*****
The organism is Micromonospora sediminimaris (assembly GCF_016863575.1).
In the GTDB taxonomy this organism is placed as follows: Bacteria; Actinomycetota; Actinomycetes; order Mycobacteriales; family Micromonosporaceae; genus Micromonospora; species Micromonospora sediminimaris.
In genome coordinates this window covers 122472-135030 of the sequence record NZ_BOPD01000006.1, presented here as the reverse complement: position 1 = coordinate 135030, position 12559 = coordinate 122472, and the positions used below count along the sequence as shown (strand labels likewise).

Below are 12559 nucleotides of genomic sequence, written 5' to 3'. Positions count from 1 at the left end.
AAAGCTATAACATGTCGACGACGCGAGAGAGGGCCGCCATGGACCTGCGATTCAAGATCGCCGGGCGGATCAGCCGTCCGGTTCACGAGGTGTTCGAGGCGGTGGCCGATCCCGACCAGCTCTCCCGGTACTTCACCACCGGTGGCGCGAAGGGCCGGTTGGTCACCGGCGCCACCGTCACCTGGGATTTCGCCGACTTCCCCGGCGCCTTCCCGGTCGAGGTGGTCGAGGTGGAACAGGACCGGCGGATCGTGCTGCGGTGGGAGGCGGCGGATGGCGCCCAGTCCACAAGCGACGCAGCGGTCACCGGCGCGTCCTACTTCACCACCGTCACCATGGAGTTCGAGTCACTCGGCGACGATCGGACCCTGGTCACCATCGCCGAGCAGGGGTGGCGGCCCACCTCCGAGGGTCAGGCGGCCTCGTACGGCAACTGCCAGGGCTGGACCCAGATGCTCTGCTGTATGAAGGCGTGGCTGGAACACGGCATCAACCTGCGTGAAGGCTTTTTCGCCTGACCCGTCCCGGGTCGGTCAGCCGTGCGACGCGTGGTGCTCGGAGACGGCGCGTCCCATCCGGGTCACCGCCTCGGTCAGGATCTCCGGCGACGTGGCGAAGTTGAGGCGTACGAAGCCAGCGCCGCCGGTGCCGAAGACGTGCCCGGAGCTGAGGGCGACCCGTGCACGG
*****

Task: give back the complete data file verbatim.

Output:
The organism is Micromonospora sediminimaris (assembly GCF_016863575.1).
In the GTDB taxonomy this organism is placed as follows: Bacteria; Actinomycetota; Actinomycetes; order Mycobacteriales; family Micromonosporaceae; genus Micromonospora; species Micromonospora sediminimaris.
In genome coordinates this window covers 122472-135030 of the sequence record NZ_BOPD01000006.1, presented here as the reverse complement: position 1 = coordinate 135030, position 12559 = coordinate 122472, and the positions used below count along the sequence as shown (strand labels likewise).

Below are 12559 nucleotides of genomic sequence, written 5' to 3'. Positions count from 1 at the left end.
AAAGCTATAACATGTCGACGACGCGAGAGAGGGCCGCCATGGACCTGCGATTCAAGATCGCCGGGCGGATCAGCCGTCCGGTTCACGAGGTGTTCGAGGCGGTGGCCGATCCCGACCAGCTCTCCCGGTACTTCACCACCGGTGGCGCGAAGGGCCGGTTGGTCACCGGCGCCACCGTCACCTGGGATTTCGCCGACTTCCCCGGCGCCTTCCCGGTCGAGGTGGTCGAGGTGGAACAGGACCGGCGGATCGTGCTGCGGTGGGAGGCGGCGGATGGCGCCCAGTCCACAAGCGACGCAGCGGTCACCGGCGCGTCCTACTTCACCACCGTCACCATGGAGTTCGAGTCACTCGGCGACGATCGGACCCTGGTCACCATCGCCGAGCAGGGGTGGCGGCCCACCTCCGAGGGTCAGGCGGCCTCGTACGGCAACTGCCAGGGCTGGACCCAGATGCTCTGCTGTATGAAGGCGTGGCTGGAACACGGCATCAACCTGCGTGAAGGCTTTTTCGCCTGACCCGTCCCGGGTCGGTCAGCCGTGCGACGCGTGGTGCTCGGAGACGGCGCGTCCCATCCGGGTCACCGCCTCGGTCAGGATCTCCGGCGACGTGGCGAAGTTGAGGCGTACGAAGCCAGCGCCGCCGGTGCCGAAGACGTGCCCGGAGCTGAGGGCGACCCGTGCACGG